A Jet Ring Sent

by John Donne

‘A Jet Ring Sent’ by John Donne describes how a speaker’s beloved returned his promise ring. The speaker meditates on the nature of their relationship and how it is symbolized by the black ring. 

Thou art not so black as my heart,

    Nor half so brittle as her heart, thou art ;

What would'st thou say ? shall both our properties by thee be spoke,

    —Nothing more endless, nothing sooner broke?

Explore more poems about Betrayal

A Thousand Martyrs

by Aphra Behn

‘A Thousand Martyrs’ by Aphra Behn is a powerful exploration of faith, persecution, and the enduring strength of the human spirit.


by Carol Ann Duffy

‘Delilah’ by Carol Ann Duffy focuses on the story of Delilah. It illuminates her individuality and how she felt about Samson. 

Teach me, he said—

we were lying in bed—

how to care.

I nibbled the purse of his ear.

What do you mean?

Tell me more.

He sat up and reached for his beer

Elegy VII: Nature’s lay idiot, I taught thee to love

by John Donne

‘Elegy VII’ by John Donne, also known as ‘Nature’s lay idiot, I taught thee to love,’ is a typical piece about unrequited love.

Nature’s lay idiot, I taught thee to love,

And in that sophistry, oh, thou dost prove

Too subtle: Fool, thou didst not understand

The mystic language of the eye nor hand:

Farewell, Ungrateful Traitor!

by John Dryden

‘Farewell, Ungrateful Traitor!’ by John Dryden swears off men and relationships. The speaker asserts that men are incapable of being truthful or loving as much as women.

First News from Villafranca

by Elizabeth Barrett Browning

‘First News from Villafranca’ is a protest poem written in reaction to the Villafranca Armistice (11 July 1859) between Emperors Napoleon III of France and Francis Joseph I of Austria.

Peace, peace, peace, do you say?

  What! — with the enemy's guns in our ears?

  With the country's wrong not rendered back?

What! — while Austria stands at bay


by D.H. Lawrence

‘Perfidy’ by D.H. Lawrence describes a speaker’s depression over what he considers a betrayal on the part of the woman he loves. 

Sister Maude

by Christina Rossetti

Who told my mother of my shame,

Who told my father of my dear?

Oh who but Maude, my sister Maude,

Who lurked to spy and peer.

Sonnet 110

by William Shakespeare

‘Sonnet 110,’ also known as ‘Alas, ’tis true I have gone here and there,’ is a poem about infidelity and the speaker’s realization that the Fair Youth is the only one he wants. 

Alas! 'tis true, I have gone here and there,

And made my self a motley to the view,

Gored mine own thoughts, sold cheap what is most dear,

Made old offences of affections new;

Sonnet 117

by William Shakespeare

‘Sonnet 117,’ also known as ‘Accuse me thus: that I have scanted all,’ is a poem that delves into the complexities of relationships. The poet’s speaker emphasizes everything he’s done wrong and makes use his beloved understands them all.

Accuse me thus: that I have scanted all,

Wherein I should your great deserts repay,

Forgot upon your dearest love to call,

Whereto all bonds do tie me day by day;

Sonnet 128

by William Shakespeare

‘Sonnet 128,’ also known as ‘How oft when thou, my music, music play’st,’ is a sensuous poem. In it, the speaker describes the way his mistress plays the harpsichord and how he longs to touch her.

How oft when thou, my music, music play'st,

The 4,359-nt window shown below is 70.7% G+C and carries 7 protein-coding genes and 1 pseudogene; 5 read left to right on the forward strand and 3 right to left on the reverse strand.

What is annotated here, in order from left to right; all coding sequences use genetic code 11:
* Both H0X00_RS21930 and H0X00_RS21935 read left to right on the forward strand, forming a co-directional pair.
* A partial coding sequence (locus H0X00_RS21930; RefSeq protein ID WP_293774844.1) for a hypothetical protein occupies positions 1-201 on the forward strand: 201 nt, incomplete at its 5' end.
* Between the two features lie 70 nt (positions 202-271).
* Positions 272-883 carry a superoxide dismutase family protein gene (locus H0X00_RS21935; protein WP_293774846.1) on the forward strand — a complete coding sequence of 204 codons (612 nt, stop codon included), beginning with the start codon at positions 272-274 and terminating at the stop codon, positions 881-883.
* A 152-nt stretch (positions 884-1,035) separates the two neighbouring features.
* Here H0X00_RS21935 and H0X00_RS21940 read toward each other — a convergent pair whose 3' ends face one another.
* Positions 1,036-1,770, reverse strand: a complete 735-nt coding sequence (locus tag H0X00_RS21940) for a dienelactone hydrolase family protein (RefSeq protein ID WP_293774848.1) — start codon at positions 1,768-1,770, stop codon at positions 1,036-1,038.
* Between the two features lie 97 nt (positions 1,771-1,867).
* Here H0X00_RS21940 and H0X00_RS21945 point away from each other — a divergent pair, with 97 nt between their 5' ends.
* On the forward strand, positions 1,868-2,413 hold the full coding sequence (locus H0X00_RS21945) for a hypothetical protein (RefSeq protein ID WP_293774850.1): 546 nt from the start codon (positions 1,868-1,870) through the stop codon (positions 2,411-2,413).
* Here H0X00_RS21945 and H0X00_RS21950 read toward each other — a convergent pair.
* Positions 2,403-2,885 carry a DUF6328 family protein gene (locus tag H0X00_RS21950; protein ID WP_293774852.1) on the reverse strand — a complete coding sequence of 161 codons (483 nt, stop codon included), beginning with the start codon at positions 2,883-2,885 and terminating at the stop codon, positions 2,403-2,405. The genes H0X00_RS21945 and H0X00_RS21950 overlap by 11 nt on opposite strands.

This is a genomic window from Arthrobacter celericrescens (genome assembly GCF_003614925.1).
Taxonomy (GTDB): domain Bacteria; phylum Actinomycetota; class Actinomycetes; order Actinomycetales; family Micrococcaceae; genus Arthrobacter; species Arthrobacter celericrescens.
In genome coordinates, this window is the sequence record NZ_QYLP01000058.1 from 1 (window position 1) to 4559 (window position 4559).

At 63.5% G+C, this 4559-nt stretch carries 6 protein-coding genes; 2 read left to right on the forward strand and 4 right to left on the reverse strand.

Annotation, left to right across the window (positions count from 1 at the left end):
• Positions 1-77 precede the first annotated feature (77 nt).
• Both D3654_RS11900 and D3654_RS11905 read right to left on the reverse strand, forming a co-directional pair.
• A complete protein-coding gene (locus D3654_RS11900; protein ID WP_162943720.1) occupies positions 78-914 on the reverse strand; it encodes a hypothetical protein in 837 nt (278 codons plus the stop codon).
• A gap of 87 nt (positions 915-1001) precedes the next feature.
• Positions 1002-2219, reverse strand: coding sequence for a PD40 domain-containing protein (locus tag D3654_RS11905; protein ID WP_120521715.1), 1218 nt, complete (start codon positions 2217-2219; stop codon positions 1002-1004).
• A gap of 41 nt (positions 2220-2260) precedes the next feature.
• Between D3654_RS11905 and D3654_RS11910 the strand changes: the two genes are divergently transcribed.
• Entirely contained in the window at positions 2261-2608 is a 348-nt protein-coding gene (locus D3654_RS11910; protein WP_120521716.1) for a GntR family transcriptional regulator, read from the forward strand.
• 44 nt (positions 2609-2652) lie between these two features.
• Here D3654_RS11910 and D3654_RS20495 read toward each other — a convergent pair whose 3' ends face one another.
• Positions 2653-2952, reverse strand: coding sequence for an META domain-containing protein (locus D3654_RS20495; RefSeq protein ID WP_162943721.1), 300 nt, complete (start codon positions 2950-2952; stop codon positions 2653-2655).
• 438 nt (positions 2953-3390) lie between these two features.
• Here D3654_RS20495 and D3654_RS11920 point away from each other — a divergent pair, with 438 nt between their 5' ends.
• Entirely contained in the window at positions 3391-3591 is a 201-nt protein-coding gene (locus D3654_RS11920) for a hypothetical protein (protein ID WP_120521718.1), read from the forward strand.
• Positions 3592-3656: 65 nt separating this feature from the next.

Upon that blessed wood whose motion sounds

With thy sweet fingers when thou gently sway'st

The wiry concord that mine ear confounds,

Sonnet 139

by William Shakespeare

‘Sonnet 139,’ also known as ‘O, call not me to justify the wrong,’ expresses the speaker’s longing that the Dark Lady stop treating him so cruelly. By the end, he gives in and accepts his fate. 

O! call not me to justify the wrong

That thy unkindness lays upon my heart;

Wound me not with thine eye, but with thy tongue:

Use power with power, and slay me not by art,

Sonnet 140

by William Shakespeare

‘Sonnet 140,’ also known as ‘Be wise as thou art cruel; do not press,’ contains the speaker’s threats towards the Dark Lady. He says he will expose her affairs and flirtatious behavior if she doesn’t change her ways.

Be wise as thou art cruel; do not press

My tongue-tied patience with too much disdain;

Lest sorrow lend me words, and words express

The manner of my pity-wanting pain.

Sonnet 142

by William Shakespeare

‘Sonnet 142,’ also known as ‘Love is my sin, and thy dear virtue hate,’ is one of the sonnets Shakespeare wrote about the Dark Lady. It compares love and sin.

Love is my sin, and thy dear virtue hate,

Hate of my sin, grounded on sinful loving:

O! but with mine compare thou thine own state,

And thou shalt find it merits not reproving;

Sonnet 144

by William Shakespeare

‘Sonnet 144,’ also known as ‘Two loves I have of comfort and despair,’ expresses the speaker’s fears in regard to the Fair Youth’s purity. The poem is concerned with how he may be corrupted by the Dark Lady.

Two loves I have of comfort and despair,

Which like two spirits do suggest me still:

The better angel is a man right fair,

The worser spirit a woman coloured ill.

The Forced Recruit

by Elizabeth Barrett Browning

‘The Forced Recruit’ by Elizabeth Barrett Browning tells the very real story of a brave Italian man who was forced to fight against his country. 

In the ranks of the Austrian you found him,

He died with his face to you all;

Yet bury him here where around him

You honor your bravest that fall.

The Forsaken Merman

by Matthew Arnold

‘The Forsaken Merman’ by Matthew Arnold is a melancholy poem in which the speaker, a merman, grieves the loss of his human wife. He’s left alone with their children without the woman he loves.

The Lost Leader

by Robert Browning

In ‘The Lost Leader’, Browning criticises those who have abandoned liberal political ideologies and embraced the conservative lifestyle.

Just for a handful of silver he left us,

       Just for a riband to stick in his coat –

Found the one gift of which fortune bereft us,

       Lost all the others she lets us devote;

Void in Law

by Elizabeth Barrett Browning

‘Void in Law’ by Elizabeth Barrett Browning depicts the scuffle many Victorian women endured after getting married. The woman has been left alone with no real resources by a husband who prefers to spend time with his mistress.

Sleep, little babe, on my knee,

Sleep, for the midnight is chill,

And the moon has died out in the tree,

And the great human world goeth ill.